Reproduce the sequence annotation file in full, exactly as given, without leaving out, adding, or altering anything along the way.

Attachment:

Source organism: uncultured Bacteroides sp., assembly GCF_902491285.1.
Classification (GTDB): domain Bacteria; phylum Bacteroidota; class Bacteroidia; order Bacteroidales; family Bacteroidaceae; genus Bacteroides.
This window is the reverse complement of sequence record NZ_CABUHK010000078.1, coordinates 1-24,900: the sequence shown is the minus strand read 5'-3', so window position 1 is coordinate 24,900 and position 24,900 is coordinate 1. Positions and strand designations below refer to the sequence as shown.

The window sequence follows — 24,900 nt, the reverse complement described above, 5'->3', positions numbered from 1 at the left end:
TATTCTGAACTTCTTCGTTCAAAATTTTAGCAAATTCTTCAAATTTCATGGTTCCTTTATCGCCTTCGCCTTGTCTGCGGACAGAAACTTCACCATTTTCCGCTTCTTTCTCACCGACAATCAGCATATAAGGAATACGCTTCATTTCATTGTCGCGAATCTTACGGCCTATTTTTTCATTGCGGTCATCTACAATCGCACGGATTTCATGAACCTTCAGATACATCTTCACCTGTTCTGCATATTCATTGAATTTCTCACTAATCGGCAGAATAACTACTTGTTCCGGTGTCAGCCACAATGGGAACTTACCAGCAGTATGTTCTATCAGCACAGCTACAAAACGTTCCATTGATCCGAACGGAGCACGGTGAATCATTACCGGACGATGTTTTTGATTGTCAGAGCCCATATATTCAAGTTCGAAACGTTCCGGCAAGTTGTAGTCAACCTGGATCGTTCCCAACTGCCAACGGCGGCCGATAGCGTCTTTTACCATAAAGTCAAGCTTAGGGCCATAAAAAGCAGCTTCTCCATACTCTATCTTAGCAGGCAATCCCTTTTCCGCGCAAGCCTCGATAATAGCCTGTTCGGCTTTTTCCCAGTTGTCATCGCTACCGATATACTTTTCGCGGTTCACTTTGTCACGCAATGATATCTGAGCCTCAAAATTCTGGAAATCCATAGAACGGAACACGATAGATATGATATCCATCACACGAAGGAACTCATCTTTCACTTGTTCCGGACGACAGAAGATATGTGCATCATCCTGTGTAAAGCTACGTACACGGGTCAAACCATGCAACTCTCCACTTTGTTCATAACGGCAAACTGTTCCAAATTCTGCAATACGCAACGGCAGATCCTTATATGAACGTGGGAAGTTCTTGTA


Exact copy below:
Source organism: uncultured Bacteroides sp., assembly GCF_902491285.1.
Classification (GTDB): domain Bacteria; phylum Bacteroidota; class Bacteroidia; order Bacteroidales; family Bacteroidaceae; genus Bacteroides.
This window is the reverse complement of sequence record NZ_CABUHK010000078.1, coordinates 1-24,900: the sequence shown is the minus strand read 5'-3', so window position 1 is coordinate 24,900 and position 24,900 is coordinate 1. Positions and strand designations below refer to the sequence as shown.

The window sequence follows — 24,900 nt, the reverse complement described above, 5'->3', positions numbered from 1 at the left end:
TATTCTGAACTTCTTCGTTCAAAATTTTAGCAAATTCTTCAAATTTCATGGTTCCTTTATCGCCTTCGCCTTGTCTGCGGACAGAAACTTCACCATTTTCCGCTTCTTTCTCACCGACAATCAGCATATAAGGAATACGCTTCATTTCATTGTCGCGAATCTTACGGCCTATTTTTTCATTGCGGTCATCTACAATCGCACGGATTTCATGAACCTTCAGATACATCTTCACCTGTTCTGCATATTCATTGAATTTCTCACTAATCGGCAGAATAACTACTTGTTCCGGTGTCAGCCACAATGGGAACTTACCAGCAGTATGTTCTATCAGCACAGCTACAAAACGTTCCATTGATCCGAACGGAGCACGGTGAATCATTACCGGACGATGTTTTTGATTGTCAGAGCCCATATATTCAAGTTCGAAACGTTCCGGCAAGTTGTAGTCAACCTGGATCGTTCCCAACTGCCAACGGCGGCCGATAGCGTCTTTTACCATAAAGTCAAGCTTAGGGCCATAAAAAGCAGCTTCTCCATACTCTATCTTAGCAGGCAATCCCTTTTCCGCGCAAGCCTCGATAATAGCCTGTTCGGCTTTTTCCCAGTTGTCATCGCTACCGATATACTTTTCGCGGTTCACTTTGTCACGCAATGATATCTGAGCCTCAAAATTCTGGAAATCCATAGAACGGAACACGATAGATATGATATCCATCACACGAAGGAACTCATCTTTCACTTGTTCCGGACGACAGAAGATATGTGCATCATCCTGTGTAAAGCTACGTACACGGGTCAAACCATGCAACTCTCCACTTTGTTCATAACGGCAAACTGTTCCAAATTCTGCAATACGCAACGGCAGATCCTTATATGAACGTGGGAAGTTCTTGTA